Sunday, 28 September 2014

"Electric Shocks" by ROGER RUSKIN SPEAR [of The Bonzo Dog Doo Dah Band] - A Review Of His 1972 1st Solo Album - Now Remastered & Expanded In 2014 by Esoteric of the UK...




“…A Cup And A Half Of Sunbeams…”

The word eccentric comes to mind - as well as pantomime - and well as oddball, bonkers and raving loony (two words I know). Just how ex BONZO DOG DOO DAH BAND main man ROGER RUSKIN SPEAR got this thoroughly mad album made is anybody's guess? But I'm thinking a serious amount of drugs was involved (never mind tranquilisers for United Artist record company executives). Having said that - I'd also argue that the world (and middle England) is a richer place for it. No one does send up and lampoon quite like The British. So here are the Mad Dogs and Englishmen (and a few details too)...

UK released on CD September 2014 - "Electric Shocks" by ROGER RUSKIN SPEAR is on Esoteric Recordings ECLEC 2463 (Barcode 5013929456341) and breaks down as follows (48:48 minutes):

1. All By Yourself In The Moonlight
2. I'm A Fly
3. Mattress Man
4. Blue Baboon (or "I Know A Rhino")
5. The Liberty Laughing Song
6. Doctor Rock
7. Patrick Moore
8. Make Yourself A Happiness Pie
9. Living Doll

Tracks 1 to 9 are his debut solo album "Electric Shocks" - originally released on vinyl LP October 1972 in the UK on United Artists UAG 29381

10. Trouser Freak
11. Trouser Press
12. Release Me
13. Drop Out

Bonus Tracks 10 to 14 are the "Rebel Trouser" EP - original released May 1971 as a 4-track 7" single Extended Play on United Artists UP 35221 - it's credited to ROGER RUSKIN SPEAR and his giant orchestral wardrobe. The 16-page colour booklet features outtakes from the cover shoot, a facsimile of the rare EP released before the album, photos of the musicians, a repro of in the inner gatefold sleeve and superb liner notes from noted writer MALCOLM DOME.

Quite apart from the sheer craziness of the proceedings - the first thing that hits you is the great remaster carried out to perfection by BEN WISEMAN at Audio Archiving. The dense multi-tracked original tapes have been given a right polish and all the trombones, funny voices, grunts and gasps are here in fabulous sound quality. PETER BANKS - the original guitarist with YES puts in an appearance on the quirky "Blue Baboon...", THUNDERCLAP "Something In The Air" NEWMAN plays Bass Saxophone on several tracks, B.J. COLE contributes Pedal Steel, CHRIS WELCH and AARON ROWE shared Drums and visiting American Rock'n'Roll band THE FLAMIN' GROOVIES feature on "Mattress Man". There's even a snare drum on loan from Pete Townshend (apparently).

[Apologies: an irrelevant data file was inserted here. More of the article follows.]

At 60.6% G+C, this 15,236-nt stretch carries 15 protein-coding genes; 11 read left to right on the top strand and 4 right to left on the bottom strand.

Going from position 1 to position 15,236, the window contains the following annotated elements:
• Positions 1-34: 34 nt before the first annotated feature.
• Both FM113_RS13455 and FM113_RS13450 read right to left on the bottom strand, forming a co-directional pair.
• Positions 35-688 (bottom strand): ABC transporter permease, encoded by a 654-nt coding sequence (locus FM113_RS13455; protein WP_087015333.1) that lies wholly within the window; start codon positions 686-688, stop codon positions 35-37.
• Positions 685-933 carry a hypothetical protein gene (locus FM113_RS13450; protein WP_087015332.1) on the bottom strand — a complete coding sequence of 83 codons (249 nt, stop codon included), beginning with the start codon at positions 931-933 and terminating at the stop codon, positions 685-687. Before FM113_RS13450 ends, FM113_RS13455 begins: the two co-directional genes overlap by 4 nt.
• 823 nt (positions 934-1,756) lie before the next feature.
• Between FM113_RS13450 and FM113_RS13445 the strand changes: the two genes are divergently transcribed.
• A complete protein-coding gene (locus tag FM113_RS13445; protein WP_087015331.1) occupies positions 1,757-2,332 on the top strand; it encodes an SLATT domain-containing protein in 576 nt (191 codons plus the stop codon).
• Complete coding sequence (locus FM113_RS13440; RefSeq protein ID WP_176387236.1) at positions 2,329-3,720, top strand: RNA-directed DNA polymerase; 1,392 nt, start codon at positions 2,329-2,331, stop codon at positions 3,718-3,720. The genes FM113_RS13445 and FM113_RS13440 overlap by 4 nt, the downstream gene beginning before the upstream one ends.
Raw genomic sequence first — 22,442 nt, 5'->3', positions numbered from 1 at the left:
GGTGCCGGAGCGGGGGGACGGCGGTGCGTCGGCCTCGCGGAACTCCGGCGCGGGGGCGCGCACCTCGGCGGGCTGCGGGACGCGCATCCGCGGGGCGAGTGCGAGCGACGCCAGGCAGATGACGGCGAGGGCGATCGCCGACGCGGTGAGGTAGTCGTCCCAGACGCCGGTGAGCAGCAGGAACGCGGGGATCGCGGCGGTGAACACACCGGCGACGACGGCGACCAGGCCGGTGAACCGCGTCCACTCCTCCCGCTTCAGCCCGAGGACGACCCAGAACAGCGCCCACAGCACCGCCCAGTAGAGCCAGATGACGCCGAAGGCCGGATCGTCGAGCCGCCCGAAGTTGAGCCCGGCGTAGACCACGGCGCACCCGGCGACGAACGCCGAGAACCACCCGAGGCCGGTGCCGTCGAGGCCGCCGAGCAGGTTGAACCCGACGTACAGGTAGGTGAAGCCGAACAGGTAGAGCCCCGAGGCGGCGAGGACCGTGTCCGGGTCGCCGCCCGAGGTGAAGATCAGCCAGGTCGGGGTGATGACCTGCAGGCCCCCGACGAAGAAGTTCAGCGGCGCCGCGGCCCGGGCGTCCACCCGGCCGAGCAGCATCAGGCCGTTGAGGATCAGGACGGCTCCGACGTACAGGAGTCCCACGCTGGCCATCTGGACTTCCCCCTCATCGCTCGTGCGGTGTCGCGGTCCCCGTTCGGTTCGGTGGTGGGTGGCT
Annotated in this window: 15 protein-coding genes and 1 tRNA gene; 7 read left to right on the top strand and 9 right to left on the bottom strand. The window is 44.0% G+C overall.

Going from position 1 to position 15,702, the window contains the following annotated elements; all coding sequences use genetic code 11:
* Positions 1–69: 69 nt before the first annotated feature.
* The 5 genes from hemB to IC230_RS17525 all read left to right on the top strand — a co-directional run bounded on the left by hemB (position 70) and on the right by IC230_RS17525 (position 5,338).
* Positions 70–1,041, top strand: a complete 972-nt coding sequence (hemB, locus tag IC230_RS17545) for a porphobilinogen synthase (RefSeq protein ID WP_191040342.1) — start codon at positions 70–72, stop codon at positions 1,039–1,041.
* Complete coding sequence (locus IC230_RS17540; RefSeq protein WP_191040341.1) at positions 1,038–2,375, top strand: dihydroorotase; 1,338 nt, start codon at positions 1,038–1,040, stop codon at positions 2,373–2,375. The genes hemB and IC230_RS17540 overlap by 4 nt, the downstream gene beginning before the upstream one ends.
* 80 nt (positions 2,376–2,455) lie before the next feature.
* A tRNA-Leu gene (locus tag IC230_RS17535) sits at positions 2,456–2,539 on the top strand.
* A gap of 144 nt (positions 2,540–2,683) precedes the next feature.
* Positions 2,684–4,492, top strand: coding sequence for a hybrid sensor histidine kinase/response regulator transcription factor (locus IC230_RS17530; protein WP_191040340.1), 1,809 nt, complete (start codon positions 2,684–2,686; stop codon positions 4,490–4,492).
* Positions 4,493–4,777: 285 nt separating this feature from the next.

Carrying on in much the same tradition as the Bonzo albums on Liberty - the songs are full of madcap rhythms while Ruskin talks like he's auditioning for Monty Python's "Lumberjack Song", singing in a strangulated voice, choruses that have phrases like "Shi Bardi Bardi Boom" in them. It's very funny (if not a tiny bit dated in places) and when he does a live cover of Engelbert Humperdinck's "Please Release Me" - it's hard not to wet yourself (but in a good way).

All tracks on the album are Spear originals except for "All By Yourself In The Moonlight" and "Make Yourself A Happiness Pie" (lyrics from it title this review) which both date back to 1929 and 1930 respectively. These Vaudeville show tunes are upbeat devil-may-care Charleston dances with stunningly witty lyrics. Both conjure up images of bankrobbers in natty zoot suits - arm-in-arm in some nightclub with their ample molls who carry a diamond-encrusted Dillinger in their garters - partying all night while the country goes into the Depression crapper outside. But the third cover version on the album is the best literally kept ‘til last (final song on Side 2) - a truly hilarious pisstake on the Cliff Richard & The Shadows 1959 hit "Living Doll" on Columbia which is bound to make for a chucklefest in any home. Genius and then some...

In truth - "Electric Shocks" won't be everyone's glass of Babycham and that's for sure. But if you're willing to succumb to its bubbly English charm - you'll be more happily tipsy than stomach queasy. Well done to all the good people in Cherry Red and Esoteric for getting this forgotten nugget back out there...


PS: Esoteric have also been game enough to release his other album on United Artists from 1973 called "Unusual" (Esoteric ECLEC 2464) - which pleasingly displays even more insanity than the debut.

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